Like all Islamic holidays, Eid al-Adha and Eid al-Fitr are determined by the lunar calendar. Two of the biggest celebrations felt around the world, the days of jubilation can be interpreted and practiced in different ways from mosque to mosque, congregation to congregation. As a person of multiple heritages and homes — a child of immigrants, Muslim, from the Horn of Africa and the Middle East, raised in the West — I grew up no stranger to fragmented identities. But the Eids provide an opportunity for respite from the ordinary fatigue that informs my complicated connection to my self, my histories, my faith.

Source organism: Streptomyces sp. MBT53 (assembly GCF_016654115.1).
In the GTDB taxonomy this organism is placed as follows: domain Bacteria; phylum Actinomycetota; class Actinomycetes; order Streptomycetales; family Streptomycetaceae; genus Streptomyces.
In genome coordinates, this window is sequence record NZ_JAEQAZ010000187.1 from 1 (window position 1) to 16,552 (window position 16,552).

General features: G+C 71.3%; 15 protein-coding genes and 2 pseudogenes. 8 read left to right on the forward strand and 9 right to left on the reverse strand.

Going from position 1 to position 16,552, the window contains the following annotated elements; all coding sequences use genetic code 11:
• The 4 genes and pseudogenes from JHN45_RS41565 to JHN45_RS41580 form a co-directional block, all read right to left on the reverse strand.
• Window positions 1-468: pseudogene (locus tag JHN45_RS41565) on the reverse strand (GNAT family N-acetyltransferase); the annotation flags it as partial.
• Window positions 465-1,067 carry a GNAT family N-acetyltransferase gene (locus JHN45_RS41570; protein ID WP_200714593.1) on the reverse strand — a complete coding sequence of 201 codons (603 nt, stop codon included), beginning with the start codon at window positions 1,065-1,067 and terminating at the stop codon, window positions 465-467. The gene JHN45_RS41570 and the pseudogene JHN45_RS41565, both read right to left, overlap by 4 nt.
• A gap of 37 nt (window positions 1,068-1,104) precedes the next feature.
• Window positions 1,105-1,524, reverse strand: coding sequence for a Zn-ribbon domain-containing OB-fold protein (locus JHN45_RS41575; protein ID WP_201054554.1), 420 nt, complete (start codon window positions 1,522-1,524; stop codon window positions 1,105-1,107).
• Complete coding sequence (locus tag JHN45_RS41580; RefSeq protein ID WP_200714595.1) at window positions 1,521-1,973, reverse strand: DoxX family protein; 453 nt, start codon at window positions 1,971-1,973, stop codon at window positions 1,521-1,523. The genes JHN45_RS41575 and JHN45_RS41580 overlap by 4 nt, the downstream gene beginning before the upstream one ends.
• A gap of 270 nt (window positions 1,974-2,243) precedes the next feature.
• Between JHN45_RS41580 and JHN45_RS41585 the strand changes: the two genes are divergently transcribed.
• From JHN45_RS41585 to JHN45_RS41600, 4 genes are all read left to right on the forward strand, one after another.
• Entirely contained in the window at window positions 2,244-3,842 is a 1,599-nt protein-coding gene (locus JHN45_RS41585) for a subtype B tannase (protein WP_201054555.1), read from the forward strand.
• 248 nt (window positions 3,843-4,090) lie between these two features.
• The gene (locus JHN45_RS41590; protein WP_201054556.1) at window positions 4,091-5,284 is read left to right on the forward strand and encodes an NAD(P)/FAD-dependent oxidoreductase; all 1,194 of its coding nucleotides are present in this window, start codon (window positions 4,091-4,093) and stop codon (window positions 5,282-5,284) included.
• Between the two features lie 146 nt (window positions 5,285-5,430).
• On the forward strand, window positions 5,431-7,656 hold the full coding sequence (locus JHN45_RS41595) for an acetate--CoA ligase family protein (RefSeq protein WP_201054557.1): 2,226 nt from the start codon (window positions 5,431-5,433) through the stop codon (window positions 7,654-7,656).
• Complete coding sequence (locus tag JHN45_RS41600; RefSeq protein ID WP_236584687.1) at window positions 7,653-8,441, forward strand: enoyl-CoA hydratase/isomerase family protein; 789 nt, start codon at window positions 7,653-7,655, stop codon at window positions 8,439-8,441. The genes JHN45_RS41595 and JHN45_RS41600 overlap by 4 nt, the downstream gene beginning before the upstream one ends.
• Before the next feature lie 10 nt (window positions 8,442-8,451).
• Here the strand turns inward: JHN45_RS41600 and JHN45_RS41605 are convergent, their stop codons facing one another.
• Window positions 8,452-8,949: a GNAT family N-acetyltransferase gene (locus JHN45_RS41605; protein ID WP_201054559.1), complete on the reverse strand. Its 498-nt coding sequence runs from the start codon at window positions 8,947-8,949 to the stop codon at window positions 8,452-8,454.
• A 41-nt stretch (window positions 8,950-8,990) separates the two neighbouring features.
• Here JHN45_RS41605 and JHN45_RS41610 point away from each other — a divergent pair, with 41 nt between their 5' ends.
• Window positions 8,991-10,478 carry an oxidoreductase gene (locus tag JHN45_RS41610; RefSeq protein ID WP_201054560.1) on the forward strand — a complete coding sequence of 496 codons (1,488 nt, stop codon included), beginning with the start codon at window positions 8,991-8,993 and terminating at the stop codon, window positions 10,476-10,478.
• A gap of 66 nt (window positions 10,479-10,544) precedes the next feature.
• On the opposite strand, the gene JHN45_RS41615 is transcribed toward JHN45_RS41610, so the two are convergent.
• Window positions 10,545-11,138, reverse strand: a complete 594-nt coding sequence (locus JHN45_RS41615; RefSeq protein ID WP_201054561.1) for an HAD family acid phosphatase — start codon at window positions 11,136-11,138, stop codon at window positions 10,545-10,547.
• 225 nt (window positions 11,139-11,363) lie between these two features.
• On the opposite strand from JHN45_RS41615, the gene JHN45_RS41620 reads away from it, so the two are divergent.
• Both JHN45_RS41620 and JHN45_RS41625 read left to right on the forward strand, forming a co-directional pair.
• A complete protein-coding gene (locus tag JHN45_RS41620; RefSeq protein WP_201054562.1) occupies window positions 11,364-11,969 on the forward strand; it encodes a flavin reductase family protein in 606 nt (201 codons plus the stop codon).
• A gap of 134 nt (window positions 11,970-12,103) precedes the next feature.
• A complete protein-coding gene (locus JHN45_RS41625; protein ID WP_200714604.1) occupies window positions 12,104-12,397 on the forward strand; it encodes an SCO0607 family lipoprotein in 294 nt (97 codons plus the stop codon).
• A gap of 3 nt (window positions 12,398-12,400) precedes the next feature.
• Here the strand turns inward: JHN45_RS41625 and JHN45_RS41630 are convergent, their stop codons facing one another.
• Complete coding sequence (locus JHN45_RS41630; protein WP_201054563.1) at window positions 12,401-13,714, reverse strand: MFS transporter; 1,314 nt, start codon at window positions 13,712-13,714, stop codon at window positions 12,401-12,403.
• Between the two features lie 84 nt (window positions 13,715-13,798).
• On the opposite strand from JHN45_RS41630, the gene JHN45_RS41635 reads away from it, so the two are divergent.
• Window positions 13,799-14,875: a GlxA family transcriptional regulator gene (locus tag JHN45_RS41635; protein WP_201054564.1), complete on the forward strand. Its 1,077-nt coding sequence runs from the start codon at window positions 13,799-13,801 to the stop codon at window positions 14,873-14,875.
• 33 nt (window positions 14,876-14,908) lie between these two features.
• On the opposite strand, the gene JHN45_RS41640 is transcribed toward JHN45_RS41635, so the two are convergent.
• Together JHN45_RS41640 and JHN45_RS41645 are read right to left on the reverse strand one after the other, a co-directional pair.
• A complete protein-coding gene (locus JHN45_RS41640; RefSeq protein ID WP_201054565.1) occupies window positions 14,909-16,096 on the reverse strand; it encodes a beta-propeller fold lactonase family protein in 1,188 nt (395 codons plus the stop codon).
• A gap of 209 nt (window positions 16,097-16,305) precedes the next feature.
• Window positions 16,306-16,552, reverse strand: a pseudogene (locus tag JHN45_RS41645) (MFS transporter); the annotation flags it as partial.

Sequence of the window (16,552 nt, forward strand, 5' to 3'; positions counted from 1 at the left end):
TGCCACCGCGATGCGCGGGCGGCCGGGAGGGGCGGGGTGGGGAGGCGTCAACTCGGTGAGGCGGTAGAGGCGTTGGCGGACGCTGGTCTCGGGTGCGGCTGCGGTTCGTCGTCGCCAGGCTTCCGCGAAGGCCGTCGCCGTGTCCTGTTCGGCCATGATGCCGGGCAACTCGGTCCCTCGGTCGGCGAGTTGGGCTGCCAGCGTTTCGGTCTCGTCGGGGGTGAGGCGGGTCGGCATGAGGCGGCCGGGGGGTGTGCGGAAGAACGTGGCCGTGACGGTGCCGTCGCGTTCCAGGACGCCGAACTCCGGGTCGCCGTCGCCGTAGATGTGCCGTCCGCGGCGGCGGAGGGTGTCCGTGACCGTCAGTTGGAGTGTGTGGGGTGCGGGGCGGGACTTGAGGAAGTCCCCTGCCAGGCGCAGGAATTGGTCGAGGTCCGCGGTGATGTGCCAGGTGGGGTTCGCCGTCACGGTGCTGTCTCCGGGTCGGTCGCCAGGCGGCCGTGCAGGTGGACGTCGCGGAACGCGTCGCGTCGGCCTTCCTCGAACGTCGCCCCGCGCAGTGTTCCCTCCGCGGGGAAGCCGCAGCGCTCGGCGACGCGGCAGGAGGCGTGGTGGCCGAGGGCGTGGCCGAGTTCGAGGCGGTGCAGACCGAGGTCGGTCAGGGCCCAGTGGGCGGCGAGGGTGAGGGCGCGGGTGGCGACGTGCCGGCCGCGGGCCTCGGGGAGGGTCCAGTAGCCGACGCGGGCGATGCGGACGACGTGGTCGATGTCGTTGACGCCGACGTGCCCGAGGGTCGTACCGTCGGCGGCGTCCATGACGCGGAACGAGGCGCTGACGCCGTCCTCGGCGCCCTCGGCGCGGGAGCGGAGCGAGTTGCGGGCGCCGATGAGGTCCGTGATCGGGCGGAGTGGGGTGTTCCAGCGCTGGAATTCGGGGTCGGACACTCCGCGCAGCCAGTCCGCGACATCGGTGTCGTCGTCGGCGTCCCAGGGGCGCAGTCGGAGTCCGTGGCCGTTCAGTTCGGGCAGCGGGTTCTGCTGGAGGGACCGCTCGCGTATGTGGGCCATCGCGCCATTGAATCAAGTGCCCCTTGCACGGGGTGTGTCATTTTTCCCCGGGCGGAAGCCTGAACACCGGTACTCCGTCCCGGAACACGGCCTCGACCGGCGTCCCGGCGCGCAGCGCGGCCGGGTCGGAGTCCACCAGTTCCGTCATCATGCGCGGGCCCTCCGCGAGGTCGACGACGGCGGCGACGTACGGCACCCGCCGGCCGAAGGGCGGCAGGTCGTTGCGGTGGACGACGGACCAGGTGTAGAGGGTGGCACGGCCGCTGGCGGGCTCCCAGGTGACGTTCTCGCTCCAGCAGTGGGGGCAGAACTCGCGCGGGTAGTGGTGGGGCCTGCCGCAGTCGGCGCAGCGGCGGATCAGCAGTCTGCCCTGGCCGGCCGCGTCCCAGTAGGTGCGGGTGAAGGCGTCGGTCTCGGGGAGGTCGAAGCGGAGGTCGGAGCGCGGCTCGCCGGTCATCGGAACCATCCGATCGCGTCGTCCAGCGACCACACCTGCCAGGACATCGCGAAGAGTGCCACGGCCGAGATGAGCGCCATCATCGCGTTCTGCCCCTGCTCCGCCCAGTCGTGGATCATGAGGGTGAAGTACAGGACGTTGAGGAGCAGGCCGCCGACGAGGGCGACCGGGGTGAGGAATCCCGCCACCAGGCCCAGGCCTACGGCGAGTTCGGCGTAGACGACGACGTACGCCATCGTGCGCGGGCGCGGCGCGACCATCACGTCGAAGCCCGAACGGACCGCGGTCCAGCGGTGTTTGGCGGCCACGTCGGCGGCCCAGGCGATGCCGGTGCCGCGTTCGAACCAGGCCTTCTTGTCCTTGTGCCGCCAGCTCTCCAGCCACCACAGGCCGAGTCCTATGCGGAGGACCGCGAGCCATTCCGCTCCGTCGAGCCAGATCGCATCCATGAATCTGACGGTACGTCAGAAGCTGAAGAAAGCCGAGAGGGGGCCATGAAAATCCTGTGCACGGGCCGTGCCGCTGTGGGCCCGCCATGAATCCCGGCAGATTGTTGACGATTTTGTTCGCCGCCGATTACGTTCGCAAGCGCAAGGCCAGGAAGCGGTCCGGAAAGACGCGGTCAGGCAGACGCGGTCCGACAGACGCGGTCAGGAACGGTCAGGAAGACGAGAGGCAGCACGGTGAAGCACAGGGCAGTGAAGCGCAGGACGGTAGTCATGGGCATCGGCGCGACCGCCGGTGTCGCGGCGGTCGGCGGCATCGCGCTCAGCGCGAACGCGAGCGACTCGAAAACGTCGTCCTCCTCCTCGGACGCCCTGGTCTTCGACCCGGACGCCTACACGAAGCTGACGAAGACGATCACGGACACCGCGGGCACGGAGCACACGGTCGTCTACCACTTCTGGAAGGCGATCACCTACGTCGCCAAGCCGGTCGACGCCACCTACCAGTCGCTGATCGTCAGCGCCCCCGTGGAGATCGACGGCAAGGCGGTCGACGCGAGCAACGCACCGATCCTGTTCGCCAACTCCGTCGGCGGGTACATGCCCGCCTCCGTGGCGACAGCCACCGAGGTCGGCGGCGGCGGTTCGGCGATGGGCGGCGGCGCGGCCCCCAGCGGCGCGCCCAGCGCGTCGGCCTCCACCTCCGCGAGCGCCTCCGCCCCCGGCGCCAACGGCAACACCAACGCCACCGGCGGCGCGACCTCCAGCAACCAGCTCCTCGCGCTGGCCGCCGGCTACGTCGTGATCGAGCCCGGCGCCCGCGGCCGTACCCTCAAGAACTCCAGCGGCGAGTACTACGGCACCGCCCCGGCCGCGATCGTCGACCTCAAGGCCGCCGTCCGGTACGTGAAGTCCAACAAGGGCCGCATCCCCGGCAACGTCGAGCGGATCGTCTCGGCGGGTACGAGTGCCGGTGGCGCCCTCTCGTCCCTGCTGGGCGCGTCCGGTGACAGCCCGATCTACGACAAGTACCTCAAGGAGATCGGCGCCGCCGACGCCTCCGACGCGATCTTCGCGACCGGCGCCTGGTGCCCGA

The multiplicity of worship at massive Eid morning turnouts is a sight to behold, and one of the few instances where Muslims temporarily leave their local masjids and neighborhoods to come together as one grand body. Some arrive dripping in shimmery fabrics, others draped in solid-colored one-piece ensembles, alone or coupled, oftentimes with children in tow. One of the first things I notice, without fail, is the different ways that prayer is performed. Feet to feet, foreheads resting on smooth stones or the lush mats lugged from home. Momentarily, we share a singular motive. It’s not easy, but it’s worth it, says the imam over a loudspeaker in so many words. Everyone nods in approval, a quiet hum of devotion uttered at once. I know better than to expect every day to be like Eid, but the allure of a possible genuine, reciprocally beneficial ummah still exists in me, childlike in its aspirations.